HIF-1α influences myeloid cell antigen presentation and response to subcutaneous OVA vaccination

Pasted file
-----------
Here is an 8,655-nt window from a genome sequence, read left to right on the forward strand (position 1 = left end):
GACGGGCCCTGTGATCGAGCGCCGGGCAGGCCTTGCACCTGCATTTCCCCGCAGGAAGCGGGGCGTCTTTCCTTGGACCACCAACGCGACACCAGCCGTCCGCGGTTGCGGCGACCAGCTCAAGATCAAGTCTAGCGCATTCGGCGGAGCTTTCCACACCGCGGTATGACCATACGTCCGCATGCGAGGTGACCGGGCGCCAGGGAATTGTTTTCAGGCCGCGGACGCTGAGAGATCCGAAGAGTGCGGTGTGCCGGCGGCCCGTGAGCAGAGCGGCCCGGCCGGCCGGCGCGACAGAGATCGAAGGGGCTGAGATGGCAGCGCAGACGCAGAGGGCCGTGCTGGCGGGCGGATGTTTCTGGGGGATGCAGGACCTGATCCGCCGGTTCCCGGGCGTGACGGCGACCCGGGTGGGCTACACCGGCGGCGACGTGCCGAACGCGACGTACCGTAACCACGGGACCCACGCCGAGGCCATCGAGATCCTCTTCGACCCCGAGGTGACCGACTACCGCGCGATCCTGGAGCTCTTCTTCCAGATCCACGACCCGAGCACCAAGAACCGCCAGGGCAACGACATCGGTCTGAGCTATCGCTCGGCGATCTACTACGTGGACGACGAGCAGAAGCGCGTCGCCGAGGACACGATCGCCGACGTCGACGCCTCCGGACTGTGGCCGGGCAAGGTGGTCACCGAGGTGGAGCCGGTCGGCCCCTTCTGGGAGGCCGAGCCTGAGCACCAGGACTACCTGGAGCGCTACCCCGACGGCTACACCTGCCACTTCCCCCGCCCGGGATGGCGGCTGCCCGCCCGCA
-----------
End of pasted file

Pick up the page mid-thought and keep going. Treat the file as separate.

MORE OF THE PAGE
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Hypoxia-inducible factor (HIF)-1 is a transcription factor known to play an important role in regulating the innate immune response to infection. Under baseline conditions, cellular HIF-1 levels in leukocytes are scarce, but levels rise rapidly in response to hypoxia or molecular signals of infection or inflammation such as microbial surface molecules and host-derived cytokines. Innate immune cells such as macrophages, neutrophils, and mast cells exhibit increased microbicidal activity when HIF-1 levels are increased, and mice lacking HIF-1 are more susceptible to invasive bacterial infection. In this study, we used genetic and pharmacologic means to determine whether HIF-1 also plays an important role in the adaptive immune response to infection. HIF-1α/Tie-2 Cre+ mice harboring a >90 % knockdown of HIF-1 in myeloid cells were studied. We found antigen-presenting cells from these mice that expressed lower levels of MHC-II and the costimulatory molecules CD80 and CD86, and were less able to induce T cell proliferation. These differences were present at baseline and persisted after activation. Increasing HIF-1 levels in wild-type (WT) cells by using the prolyl hydroxylase inhibitor drug AKB-4924 had the opposite effect, increasing MHC and costimulatory molecule expression and T cell proliferation. In experimental vaccination, HIF-1α/Tie-2 Cre+ mice exhibited a weaker T cell response and lower antibody levels in response to vaccination than WT mice, while WT mice treated with a drug to elevate HIF-1 responded more strongly to vaccination. Thus, HIF-1 participates in bridging the innate and adaptive immune responses and may merit further exploration as an adjuvant target.